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About this Course
About the Course
In this course, Professor Steven Balbus (University of Oxford) explores waves. In the first mini-lecture, we introduce Hooke’s Law and solve for a mathematical solution that reveals the concept of Simple Harmonic Motion. In the second mini-lecture, we use a model of many masses on springs to understand properties of waves, including transverse and longitudinal waves, amplitude, wave number, wavelength, waves described in space and time, and wave velocity. The third mini-lecture discusses sound waves and water waves, including examples of sound waves in various mediums with various frequencies and tsunami waves. In the fourth mini-lecture, we give an overview of light waves and electromagnetic radiation. The fifth mini-lecture introduces constructive and destructive wave interference, as well as two-source interference. In the sixth mini-lecture, we turn towards diffraction, detailing Huygens' Construction used to determine the angles at which nulls in a wave appear in order to discuss a few examples with familiar objects. In the seventh mini-lecture, we introduce dispersive waves and go through two examples: surface water waves in deep water and waves such as FM radio waves passing through the Earth’s ionosphere. In the eighth mini-lecture, we briefly explore waves in modern physics, discussing Einstein’s photoelectric effect and the wave-like properties of particles, including photons (light particles).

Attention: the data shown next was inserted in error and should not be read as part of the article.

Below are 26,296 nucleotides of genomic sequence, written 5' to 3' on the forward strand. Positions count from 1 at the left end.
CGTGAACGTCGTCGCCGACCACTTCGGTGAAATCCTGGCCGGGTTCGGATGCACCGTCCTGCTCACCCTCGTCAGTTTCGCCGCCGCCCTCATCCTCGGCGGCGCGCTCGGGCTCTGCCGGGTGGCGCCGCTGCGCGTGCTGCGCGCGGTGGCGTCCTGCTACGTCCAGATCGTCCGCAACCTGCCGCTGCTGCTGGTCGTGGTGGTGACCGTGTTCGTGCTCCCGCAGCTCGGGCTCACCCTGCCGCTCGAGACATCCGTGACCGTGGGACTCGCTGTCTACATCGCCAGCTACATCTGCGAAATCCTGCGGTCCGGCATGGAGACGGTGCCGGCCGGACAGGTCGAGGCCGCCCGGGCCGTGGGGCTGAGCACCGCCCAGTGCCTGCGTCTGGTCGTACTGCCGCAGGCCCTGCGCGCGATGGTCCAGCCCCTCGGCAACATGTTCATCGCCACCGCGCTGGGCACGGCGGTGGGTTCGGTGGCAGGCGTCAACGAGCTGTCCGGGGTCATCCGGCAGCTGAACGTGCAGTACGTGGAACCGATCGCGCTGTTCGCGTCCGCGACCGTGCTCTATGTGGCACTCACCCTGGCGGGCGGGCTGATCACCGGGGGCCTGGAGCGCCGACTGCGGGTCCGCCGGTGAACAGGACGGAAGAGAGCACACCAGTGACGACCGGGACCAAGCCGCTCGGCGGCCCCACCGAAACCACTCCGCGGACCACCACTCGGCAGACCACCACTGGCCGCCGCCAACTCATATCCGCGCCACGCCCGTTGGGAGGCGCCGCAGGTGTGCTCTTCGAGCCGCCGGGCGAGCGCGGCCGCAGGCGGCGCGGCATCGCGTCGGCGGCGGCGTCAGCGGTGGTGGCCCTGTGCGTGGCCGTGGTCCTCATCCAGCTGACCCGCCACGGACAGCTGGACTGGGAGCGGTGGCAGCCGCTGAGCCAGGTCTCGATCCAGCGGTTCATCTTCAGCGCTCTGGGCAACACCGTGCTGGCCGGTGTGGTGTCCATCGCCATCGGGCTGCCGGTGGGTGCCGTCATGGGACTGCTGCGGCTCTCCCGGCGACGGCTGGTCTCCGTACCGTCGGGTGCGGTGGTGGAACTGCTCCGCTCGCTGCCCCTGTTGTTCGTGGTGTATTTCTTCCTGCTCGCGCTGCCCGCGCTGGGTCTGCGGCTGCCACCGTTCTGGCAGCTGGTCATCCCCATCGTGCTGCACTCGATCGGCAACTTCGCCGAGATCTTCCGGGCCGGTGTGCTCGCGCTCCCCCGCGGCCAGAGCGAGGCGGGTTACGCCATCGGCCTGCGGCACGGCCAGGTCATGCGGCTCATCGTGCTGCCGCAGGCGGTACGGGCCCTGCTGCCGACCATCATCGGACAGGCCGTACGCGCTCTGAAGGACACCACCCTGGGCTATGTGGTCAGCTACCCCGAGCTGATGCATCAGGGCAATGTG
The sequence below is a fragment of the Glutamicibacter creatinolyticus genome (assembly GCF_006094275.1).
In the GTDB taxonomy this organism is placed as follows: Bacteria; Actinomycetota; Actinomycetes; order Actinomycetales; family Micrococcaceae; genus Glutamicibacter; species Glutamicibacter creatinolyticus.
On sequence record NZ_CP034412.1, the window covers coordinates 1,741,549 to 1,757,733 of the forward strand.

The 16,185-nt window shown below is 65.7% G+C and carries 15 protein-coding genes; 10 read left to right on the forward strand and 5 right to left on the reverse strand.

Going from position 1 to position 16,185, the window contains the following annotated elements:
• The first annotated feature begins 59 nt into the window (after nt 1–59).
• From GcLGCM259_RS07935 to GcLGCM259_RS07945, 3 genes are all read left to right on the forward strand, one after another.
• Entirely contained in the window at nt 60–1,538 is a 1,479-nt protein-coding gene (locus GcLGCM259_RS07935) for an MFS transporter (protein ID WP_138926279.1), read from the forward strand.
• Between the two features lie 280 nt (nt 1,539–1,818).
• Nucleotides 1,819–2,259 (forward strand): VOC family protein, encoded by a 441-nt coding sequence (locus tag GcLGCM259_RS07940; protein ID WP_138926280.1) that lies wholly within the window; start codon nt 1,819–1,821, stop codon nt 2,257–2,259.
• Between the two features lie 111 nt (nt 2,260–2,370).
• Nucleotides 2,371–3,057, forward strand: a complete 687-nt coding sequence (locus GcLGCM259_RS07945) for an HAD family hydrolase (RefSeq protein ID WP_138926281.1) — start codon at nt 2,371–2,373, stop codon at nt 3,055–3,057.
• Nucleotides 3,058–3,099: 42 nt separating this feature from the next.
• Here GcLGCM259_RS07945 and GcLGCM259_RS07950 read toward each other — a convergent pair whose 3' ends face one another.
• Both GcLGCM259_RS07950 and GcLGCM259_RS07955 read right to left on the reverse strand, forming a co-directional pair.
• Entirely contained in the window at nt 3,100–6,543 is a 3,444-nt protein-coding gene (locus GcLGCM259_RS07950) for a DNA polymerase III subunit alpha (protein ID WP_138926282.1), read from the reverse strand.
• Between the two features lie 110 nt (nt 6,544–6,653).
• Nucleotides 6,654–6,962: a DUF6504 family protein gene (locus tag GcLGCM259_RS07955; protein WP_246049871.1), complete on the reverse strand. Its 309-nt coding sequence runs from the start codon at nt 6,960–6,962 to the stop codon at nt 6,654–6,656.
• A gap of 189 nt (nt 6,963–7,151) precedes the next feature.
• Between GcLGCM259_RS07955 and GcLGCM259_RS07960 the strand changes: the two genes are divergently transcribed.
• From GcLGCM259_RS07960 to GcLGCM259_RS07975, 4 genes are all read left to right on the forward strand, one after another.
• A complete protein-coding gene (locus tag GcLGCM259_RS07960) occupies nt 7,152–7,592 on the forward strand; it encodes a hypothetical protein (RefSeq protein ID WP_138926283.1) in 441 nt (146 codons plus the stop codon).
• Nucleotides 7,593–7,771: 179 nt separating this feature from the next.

About the Lecturer
Steven Balbus is the Savilian Professor of Astronomy at the University of Oxford and a Professorial Fellow at New College, Oxford. Before coming to Oxford, he was a Professeur des Universités in the Physics Department of the Ecole Normale Supérieure de Paris for nine years. He has also held academic positions at Princeton University, MIT, and the University of Virginia. Professor Balbus’ research interests lie in astrophysical fluid dynamics, particularly the behavior of magnetic gases. He has made distinguished contributions to our understanding of accretion disks, the dynamics of heating and cooling processes in hot plasmas, the behavior of gas in spiral galaxies, and the Sun’s internal rotation. In 2013, he was jointly awarded one of the highest honours in astronomy, the Shaw Prize, for his work on accretion disk turbulence, referred to as the magnetorotational instability. He received the Eddington Medal from the Royal Astronomical Society in 2020 and the Dirac Medal and Prize from the Institute of Physics (IoP) in 2021. Professor Balbus is a Fellow of the Royal Society and a member of the US National Academy of Sciences.